How to Enhance (Improve) Your Aquarium Fish Colors
By Eddie Waithaka @aquariawise
If you’re a fish enthusiast, you know that vibrant, colorful fish are a stunning addition to any aquarium.
However, your fish’s colors may not be as vibrant as you’d like, maybe because of stress, fish tank condition, or the quality of food you are feeding them.
Fortunately, there are several hacks you can use to improve your fish’s colors and enhance their natural beauty.
Feeding your fish foods rich in vitamins and minerals is one of the best ways to enhance their colors. Offer your fish quality foods with ingredients, like krill and spirulina algae, and vegetable constituents, like romaine lettuce, broccoli, and carrot.
Proper and quality lighting, 8 to 10 hours daily, will also improve your fish colors, particularly your betta and goldfish.
However, if your fish have lost their colors due to water quality or aquarium conditions, better their environment before you try quality color foods and lighting.
Here is a quick, scannable table of the things you can do to improve (enhance) your fish colors.
Tips to Improve Fish Color
|What You Need to Do
|Provide proper nutrition
|Quality, adequate lighting
|Maintain water quality
Given this background…
In this post, we’ll explore natural and artificial ways to improve your fish color, from proper nutrition and water quality to lighting and live plants. These tips should help your fish show their best colors and improve their overall health.
What Gives Your Aquarium Fish Its Color(s)
To improve or enhance your fish colors, it helps to understand where and how they get them.
Bright colors and patterns of aquarium fish come from different sources and complex biological processes. The colors can be created by a combaination of pigments (enhance by fish food), iridescence (lighting and breeding), and chromotophores (environment and mood).
Most species, like goldfish, angelfish, guppies, and tetras, get them from pigments on their skin, which are enhanced by a fish’s diet. So, your fish color expressions will be closely related to the diet you feed it and the pigment content in the food.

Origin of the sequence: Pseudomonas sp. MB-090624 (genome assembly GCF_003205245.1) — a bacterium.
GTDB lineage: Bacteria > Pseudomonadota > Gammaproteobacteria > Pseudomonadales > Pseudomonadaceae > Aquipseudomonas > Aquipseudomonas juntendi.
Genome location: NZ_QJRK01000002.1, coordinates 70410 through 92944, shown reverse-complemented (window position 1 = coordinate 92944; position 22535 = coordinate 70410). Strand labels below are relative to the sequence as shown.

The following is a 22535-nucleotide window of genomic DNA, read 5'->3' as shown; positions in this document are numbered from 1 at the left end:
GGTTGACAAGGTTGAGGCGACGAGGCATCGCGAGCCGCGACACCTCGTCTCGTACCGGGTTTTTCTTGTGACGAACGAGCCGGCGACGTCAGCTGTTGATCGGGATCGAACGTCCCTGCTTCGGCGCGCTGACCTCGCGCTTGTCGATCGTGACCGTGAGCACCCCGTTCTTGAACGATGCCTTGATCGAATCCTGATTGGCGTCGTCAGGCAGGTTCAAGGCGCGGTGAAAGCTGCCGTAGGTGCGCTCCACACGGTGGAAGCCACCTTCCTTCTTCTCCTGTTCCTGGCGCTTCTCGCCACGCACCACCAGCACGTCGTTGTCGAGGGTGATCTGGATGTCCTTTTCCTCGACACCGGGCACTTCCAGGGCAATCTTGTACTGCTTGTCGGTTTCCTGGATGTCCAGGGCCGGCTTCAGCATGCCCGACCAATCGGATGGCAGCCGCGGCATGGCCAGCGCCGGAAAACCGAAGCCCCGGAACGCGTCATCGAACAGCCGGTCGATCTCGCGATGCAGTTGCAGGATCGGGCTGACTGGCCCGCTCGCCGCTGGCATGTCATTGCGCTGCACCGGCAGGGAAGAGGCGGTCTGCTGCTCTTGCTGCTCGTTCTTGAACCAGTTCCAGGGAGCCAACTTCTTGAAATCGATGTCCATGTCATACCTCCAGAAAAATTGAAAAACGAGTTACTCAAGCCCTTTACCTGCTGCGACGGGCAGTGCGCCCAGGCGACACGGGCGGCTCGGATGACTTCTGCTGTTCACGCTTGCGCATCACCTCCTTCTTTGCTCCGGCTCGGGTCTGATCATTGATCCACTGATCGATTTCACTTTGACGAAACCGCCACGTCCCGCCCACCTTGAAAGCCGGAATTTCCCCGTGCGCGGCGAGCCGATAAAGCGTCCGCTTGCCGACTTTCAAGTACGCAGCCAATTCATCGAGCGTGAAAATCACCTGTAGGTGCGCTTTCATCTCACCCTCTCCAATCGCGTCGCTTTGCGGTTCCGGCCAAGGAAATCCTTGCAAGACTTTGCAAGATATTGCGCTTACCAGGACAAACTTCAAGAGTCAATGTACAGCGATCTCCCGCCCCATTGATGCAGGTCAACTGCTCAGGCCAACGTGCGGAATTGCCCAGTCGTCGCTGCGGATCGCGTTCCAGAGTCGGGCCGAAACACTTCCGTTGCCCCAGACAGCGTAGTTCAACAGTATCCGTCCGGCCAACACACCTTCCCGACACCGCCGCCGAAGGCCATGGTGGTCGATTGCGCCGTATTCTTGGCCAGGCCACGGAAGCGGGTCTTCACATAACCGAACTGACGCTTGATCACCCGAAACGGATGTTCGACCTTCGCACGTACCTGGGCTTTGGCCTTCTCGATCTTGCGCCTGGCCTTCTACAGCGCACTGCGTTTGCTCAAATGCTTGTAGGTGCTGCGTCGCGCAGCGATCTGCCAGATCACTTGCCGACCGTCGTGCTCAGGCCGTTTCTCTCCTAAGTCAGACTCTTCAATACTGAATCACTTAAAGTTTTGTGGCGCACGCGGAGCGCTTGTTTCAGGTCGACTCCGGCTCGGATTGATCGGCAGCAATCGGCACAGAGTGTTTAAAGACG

For example, the most common and well-known color of goldfish is orange, which comes from a pigment called xanthophyll, also known as carotenoids. They obtain it from the algae and other aquatic plants that goldfish eat.
Goldfish can also have other colors, such as red, yellow, white, black, blue, and green, which come from different pigments. For instance, red and pink colors come from a pigment called astaxanthin, an additive in formulated aquafeeds that provides reddish to orange hues(not present in natural carotenoids).
As such, aquarium fish without a pigment supplementation diet may fade (lose their vibrant hues), especially if the pigments are not part of their natural diet, like in algae and vegetables.
That said, not all fish colors come from pigments like carotenoids and astaxanthin. Some fish, especially marine species, achieve their bright color from how light interacts and reflects off their scales or skin.
A perfect example of iridescence tropical fish is betta fish, which have a wide range of vibrant colors that change depending on the angle of the light. Specialized scales that are layered will reflect the rays in different ways, depending on the angle of the light and the viewer’s position.
Iridescence is also present in goldfish, especially in breeds like the shubunkin, which have a blue-gray base color with splashes of red and white. The scales of these fish contain guanine crystals, which can reflect light and create a range of colors.
Aquarist can enhance the iridescence colors in aquarium fish by selective breeding. Select and mate fish with striking, bright hues to create new varieties.
Lastly, some ornamental and aquarium fish species, like goldfish and koi can have chromatophores that allow them to change their coloration in response to their environment or mood.
In this instance (chromatophores), your fish displays its best colors if it’s healthy and the water quality and conditions are optimal. Your fish colors will fade (turn pale) if the fish is stressed, sick, or bored.
What Food Enhances Tropical Aquarium Fish Colors
Fish can produce some pigments naturally. For instance, black and brown pigments (melanin) come from cells called Melanocytes, but your fish will not make others, like carotenoid and xanthophyll pigments. They will have to derive them from food.
Specific fish food enhance coloration in tropical fish. The best are foods, like spirulina (algae), krill and shrimp, and vegetables, such as carrots, beetroot, romaine lettuce, and broccoli, which are rich in pigments, like Carotenoids (red, orange), Astaxanthin, Xanthophylis (yellow), Melanin (black, brown), and Phycocyanin (blue, green).
— Spirulina: This is a type of blue-green algae that is high in pigments like carotenoids and phycocyanin, which can enhance the red, blue, and green colors of fish.
— Krill and shrimp: These are high in astaxanthin, which enhances the red, orange, and yellow colors of fish, particularly goldfish.
— Carrots: These are high in beta-carotene, a type of carotenoid that can enhance orange and red colors in aquarium fish.
— Beetroot: A vegetable is high in betanin, a pigment that enhances red and pink colors in fish.